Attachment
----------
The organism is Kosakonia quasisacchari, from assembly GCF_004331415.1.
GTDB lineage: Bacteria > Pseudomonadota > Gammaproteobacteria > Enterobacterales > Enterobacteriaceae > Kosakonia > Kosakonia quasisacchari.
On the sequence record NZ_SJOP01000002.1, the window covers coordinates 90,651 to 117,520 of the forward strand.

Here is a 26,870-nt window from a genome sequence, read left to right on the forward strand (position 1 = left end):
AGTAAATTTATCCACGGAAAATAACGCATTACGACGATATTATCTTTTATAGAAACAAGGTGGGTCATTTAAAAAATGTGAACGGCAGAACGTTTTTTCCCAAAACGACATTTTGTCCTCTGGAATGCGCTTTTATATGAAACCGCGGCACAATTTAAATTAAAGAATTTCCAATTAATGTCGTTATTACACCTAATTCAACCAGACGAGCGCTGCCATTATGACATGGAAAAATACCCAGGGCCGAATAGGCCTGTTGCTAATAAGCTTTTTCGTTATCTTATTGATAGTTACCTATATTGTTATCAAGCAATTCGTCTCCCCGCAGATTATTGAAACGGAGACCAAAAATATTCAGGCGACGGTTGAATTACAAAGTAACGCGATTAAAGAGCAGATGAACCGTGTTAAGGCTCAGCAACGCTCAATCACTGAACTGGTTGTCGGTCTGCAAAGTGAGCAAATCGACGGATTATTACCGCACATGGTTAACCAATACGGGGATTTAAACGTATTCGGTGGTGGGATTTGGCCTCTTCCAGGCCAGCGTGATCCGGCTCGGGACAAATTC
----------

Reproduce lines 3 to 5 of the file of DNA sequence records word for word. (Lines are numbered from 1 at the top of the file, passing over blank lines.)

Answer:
On the sequence record NZ_SJOP01000002.1, the window covers coordinates 90,651 to 117,520 of the forward strand.

Here is a 26,870-nt window from a genome sequence, read left to right on the forward strand (position 1 = left end):
AGTAAATTTATCCACGGAAAATAACGCATTACGACGATATTATCTTTTATAGAAACAAGGTGGGTCATTTAAAAAATGTGAACGGCAGAACGTTTTTTCCCAAAACGACATTTTGTCCTCTGGAATGCGCTTTTATATGAAACCGCGGCACAATTTAAATTAAAGAATTTCCAATTAATGTCGTTATTACACCTAATTCAACCAGACGAGCGCTGCCATTATGACATGGAAAAATACCCAGGGCCGAATAGGCCTGTTGCTAATAAGCTTTTTCGTTATCTTATTGATAGTTACCTATATTGTTATCAAGCAATTCGTCTCCCCGCAGATTATTGAAACGGAGACCAAAAATATTCAGGCGACGGTTGAATTACAAAGTAACGCGATTAAAGAGCAGATGAACCGTGTTAAGGCTCAGCAACGCTCAATCACTGAACTGGTTGTCGGTCTGCAAAGTGAGCAAATCGACGGATTATTACCGCACATGGTTAACCAATACGGGGATTTAAACGTATTCGGTGGTGGGATTTGGCCTCTTCCAGGCCAGCGTGATCCGGCTCGGGACAAATTC